Most of us probably have tasted and love the famous Cinnabon. Would a homemade version of Cinnabon / Cinnamon rolls sound even more appealing to you? We are still in the midst of winter and what’s better than a kitchen that is filled with the sweet aroma of freshly baked bread and cinnamon? Every once in a while, especially when it’s snowing heavily outside, all I want to have is a piece of cozy, gooey, irresistibly delicious cinnamon rolls, a cup of Earl Grey, and a cat! Honestly, cinnamon roll is just one of those classic winter treats that you can never get tired of no matter how old you are.
If you do a search on Mr. Google, countless pages of cinnamon roll recipes will pop up but I just can’t resist the urge to share this recipe of mine with you guys. The use of buttermilk gives the buns an extra degree of softness, the cream cheese glaze that is not just on top but slowly melt into in the rolls, and not to forget the rolls themselves, fluffy, airy, and bursting with buttery cinnamon. Try it and you will like it. If you already have your favourite recipe of cinnamon rolls, try it anyway, it may be another recipe to go into your favourite list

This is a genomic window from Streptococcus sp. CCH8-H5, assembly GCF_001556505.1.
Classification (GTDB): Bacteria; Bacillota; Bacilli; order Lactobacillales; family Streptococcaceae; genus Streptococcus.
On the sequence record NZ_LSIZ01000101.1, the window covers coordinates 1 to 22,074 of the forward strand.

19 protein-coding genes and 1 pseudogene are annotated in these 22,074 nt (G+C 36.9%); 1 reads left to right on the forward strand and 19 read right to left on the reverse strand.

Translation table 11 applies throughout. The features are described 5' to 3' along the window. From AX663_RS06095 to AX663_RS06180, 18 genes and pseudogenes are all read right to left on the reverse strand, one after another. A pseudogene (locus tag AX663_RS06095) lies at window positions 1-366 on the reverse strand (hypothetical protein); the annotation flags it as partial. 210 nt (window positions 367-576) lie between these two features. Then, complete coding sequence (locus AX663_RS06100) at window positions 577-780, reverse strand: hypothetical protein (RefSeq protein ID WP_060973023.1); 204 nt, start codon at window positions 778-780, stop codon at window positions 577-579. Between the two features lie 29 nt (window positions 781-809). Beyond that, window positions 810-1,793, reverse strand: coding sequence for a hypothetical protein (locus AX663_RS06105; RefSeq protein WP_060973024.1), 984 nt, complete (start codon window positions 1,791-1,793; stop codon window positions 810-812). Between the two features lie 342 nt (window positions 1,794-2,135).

CINNABON / CINNAMON ROLLS RECIPE
Tool: 1 round pan of 20cm-diameter or other shapes with similar dimension
A. Bread Dough
- 260 gram (2 cups) bread flour
- 2 gram (1.5 tsp) instant dry yeast (see Different types of yeast here)
- 110 ml (1/2 cup less 2 tsp) milk
- 5 ml (1 tsp) lemon juice
- 42 gram (3 tbsp) unsalted butter
- 25 gram (1.5 tbsp) sugar
- 2 gram (1/2 tsp) salt
- 1 large egg (60 gram including shell)
- 3 ml (1/2 tsp) vanilla extract (optional)
B. Cinnamon Sugar
- 50 gram (3.5 tbsp) unsalted butter
- 50 gram (1/4 cup) brown sugar
- 2 gram (1/2 tsp) cinnamon powder
C. Cream Cheese Glaze (optional)
- 80 gram (3 oz) cream cheese – let soft at room temperature
- 20 gram (3 tbsp) icing / powdered sugar
- 60 ml (1/4 cup) whipping cream